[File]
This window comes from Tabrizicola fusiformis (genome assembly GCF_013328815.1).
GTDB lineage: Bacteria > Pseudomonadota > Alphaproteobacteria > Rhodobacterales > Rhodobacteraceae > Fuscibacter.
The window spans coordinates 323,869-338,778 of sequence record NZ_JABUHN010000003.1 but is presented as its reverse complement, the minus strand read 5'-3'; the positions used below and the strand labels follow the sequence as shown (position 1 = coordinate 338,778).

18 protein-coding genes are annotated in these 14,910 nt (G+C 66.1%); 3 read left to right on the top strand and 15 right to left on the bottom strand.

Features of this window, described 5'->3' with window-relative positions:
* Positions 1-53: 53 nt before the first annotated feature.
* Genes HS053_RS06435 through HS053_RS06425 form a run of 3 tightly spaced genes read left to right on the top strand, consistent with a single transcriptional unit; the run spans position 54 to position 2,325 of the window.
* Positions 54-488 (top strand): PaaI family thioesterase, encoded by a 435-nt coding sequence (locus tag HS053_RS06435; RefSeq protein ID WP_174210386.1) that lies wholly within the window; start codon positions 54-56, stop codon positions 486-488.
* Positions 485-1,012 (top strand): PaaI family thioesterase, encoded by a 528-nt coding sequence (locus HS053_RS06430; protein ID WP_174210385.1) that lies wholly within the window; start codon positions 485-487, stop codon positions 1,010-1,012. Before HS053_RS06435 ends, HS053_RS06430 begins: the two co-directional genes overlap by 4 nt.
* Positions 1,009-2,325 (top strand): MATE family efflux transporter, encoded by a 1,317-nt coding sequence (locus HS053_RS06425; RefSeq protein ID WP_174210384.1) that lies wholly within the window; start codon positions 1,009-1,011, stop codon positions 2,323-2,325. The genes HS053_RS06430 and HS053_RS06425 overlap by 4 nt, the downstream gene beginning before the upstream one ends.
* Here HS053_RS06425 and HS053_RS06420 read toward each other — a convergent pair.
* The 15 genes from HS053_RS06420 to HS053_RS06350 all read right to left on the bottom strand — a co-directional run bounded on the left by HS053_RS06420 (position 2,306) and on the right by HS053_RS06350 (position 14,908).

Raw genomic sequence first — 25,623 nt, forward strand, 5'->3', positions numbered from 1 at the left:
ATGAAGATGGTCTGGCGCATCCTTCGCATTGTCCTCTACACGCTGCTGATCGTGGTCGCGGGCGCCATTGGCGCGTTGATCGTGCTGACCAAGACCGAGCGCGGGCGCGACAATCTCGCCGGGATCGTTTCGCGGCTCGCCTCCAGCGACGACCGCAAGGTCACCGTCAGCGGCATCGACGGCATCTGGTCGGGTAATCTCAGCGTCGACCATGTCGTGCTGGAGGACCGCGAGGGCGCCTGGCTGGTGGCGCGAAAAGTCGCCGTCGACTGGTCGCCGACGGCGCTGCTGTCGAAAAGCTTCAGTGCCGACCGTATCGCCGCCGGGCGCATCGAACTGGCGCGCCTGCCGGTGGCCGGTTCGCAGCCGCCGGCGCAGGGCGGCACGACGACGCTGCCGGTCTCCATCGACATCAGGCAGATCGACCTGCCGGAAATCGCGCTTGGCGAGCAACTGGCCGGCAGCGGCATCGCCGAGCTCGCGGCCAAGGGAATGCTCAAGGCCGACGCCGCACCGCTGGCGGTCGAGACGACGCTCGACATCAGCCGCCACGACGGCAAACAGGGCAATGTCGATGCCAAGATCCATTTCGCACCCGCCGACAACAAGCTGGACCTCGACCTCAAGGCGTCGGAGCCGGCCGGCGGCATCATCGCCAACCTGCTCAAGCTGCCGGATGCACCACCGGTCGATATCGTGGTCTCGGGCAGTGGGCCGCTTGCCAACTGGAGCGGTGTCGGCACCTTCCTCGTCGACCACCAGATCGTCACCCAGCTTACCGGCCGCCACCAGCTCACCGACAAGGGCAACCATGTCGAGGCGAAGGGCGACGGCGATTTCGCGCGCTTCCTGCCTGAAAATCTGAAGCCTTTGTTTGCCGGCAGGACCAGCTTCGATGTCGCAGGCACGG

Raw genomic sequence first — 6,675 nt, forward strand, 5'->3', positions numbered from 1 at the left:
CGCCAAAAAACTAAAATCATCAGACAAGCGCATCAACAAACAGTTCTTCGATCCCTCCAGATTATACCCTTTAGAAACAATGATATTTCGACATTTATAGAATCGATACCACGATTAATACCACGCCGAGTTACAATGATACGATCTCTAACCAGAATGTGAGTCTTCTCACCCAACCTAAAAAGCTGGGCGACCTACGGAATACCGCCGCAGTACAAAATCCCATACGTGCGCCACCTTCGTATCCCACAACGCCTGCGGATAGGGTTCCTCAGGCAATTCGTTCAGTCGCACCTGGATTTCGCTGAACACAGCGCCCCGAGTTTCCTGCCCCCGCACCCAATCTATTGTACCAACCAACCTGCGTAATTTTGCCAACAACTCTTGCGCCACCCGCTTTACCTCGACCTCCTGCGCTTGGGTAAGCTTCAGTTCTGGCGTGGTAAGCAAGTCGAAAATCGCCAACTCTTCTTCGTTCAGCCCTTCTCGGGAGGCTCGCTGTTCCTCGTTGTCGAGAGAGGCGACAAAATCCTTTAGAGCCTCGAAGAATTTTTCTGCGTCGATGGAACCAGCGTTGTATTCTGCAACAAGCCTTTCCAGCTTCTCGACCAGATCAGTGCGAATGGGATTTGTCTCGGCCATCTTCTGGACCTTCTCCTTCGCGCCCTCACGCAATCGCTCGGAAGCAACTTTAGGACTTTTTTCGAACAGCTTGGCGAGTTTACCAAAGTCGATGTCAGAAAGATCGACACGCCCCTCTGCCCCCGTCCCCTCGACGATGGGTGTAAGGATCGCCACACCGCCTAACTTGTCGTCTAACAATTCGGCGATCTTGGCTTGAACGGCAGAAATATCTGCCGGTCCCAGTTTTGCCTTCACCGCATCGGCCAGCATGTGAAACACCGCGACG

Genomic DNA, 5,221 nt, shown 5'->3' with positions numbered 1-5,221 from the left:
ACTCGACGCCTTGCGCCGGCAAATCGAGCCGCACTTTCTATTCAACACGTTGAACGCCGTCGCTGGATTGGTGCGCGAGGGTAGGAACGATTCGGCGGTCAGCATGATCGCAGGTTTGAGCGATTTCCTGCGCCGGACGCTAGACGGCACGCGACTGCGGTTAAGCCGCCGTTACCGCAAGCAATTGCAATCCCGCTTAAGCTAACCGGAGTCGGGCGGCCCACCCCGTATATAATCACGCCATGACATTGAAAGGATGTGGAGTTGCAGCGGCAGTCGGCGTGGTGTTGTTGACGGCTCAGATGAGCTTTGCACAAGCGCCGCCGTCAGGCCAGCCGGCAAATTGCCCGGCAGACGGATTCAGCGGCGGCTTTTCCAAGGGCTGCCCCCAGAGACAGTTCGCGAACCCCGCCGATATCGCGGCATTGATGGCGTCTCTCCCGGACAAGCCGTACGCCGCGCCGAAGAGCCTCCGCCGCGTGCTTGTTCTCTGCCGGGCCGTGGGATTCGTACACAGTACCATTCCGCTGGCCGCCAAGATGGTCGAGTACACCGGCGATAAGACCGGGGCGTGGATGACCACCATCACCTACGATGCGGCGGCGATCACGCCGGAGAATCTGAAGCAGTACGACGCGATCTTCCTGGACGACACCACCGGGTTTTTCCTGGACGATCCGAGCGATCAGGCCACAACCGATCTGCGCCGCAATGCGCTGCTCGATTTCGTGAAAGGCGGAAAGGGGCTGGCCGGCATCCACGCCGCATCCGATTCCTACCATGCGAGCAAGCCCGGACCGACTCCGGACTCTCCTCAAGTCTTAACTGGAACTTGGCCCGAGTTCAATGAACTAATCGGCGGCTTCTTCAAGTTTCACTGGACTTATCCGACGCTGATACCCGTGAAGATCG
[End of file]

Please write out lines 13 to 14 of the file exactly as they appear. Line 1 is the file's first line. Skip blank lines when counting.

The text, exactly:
Raw genomic sequence first — 25,623 nt, forward strand, 5'->3', positions numbered from 1 at the left:
ATGAAGATGGTCTGGCGCATCCTTCGCATTGTCCTCTACACGCTGCTGATCGTGGTCGCGGGCGCCATTGGCGCGTTGATCGTGCTGACCAAGACCGAGCGCGGGCGCGACAATCTCGCCGGGATCGTTTCGCGGCTCGCCTCCAGCGACGACCGCAAGGTCACCGTCAGCGGCATCGACGGCATCTGGTCGGGTAATCTCAGCGTCGACCATGTCGTGCTGGAGGACCGCGAGGGCGCCTGGCTGGTGGCGCGAAAAGTCGCCGTCGACTGGTCGCCGACGGCGCTGCTGTCGAAAAGCTTCAGTGCCGACCGTATCGCCGCCGGGCGCATCGAACTGGCGCGCCTGCCGGTGGCCGGTTCGCAGCCGCCGGCGCAGGGCGGCACGACGACGCTGCCGGTCTCCATCGACATCAGGCAGATCGACCTGCCGGAAATCGCGCTTGGCGAGCAACTGGCCGGCAGCGGCATCGCCGAGCTCGCGGCCAAGGGAATGCTCAAGGCCGACGCCGCACCGCTGGCGGTCGAGACGACGCTCGACATCAGCCGCCACGACGGCAAACAGGGCAATGTCGATGCCAAGATCCATTTCGCACCCGCCGACAACAAGCTGGACCTCGACCTCAAGGCGTCGGAGCCGGCCGGCGGCATCATCGCCAACCTGCTCAAGCTGCCGGATGCACCACCGGTCGATATCGTGGTCTCGGGCAGTGGGCCGCTTGCCAACTGGAGCGGTGTCGGCACCTTCCTCGTCGACCACCAGATCGTCACCCAGCTTACCGGCCGCCACCAGCTCACCGACAAGGGCAACCATGTCGAGGCGAAGGGCGACGGCGATTTCGCGCGCTTCCTGCCTGAAAATCTGAAGCCTTTGTTTGCCGGCAGGACCAGCTTCGATGTCGCAGGCACGG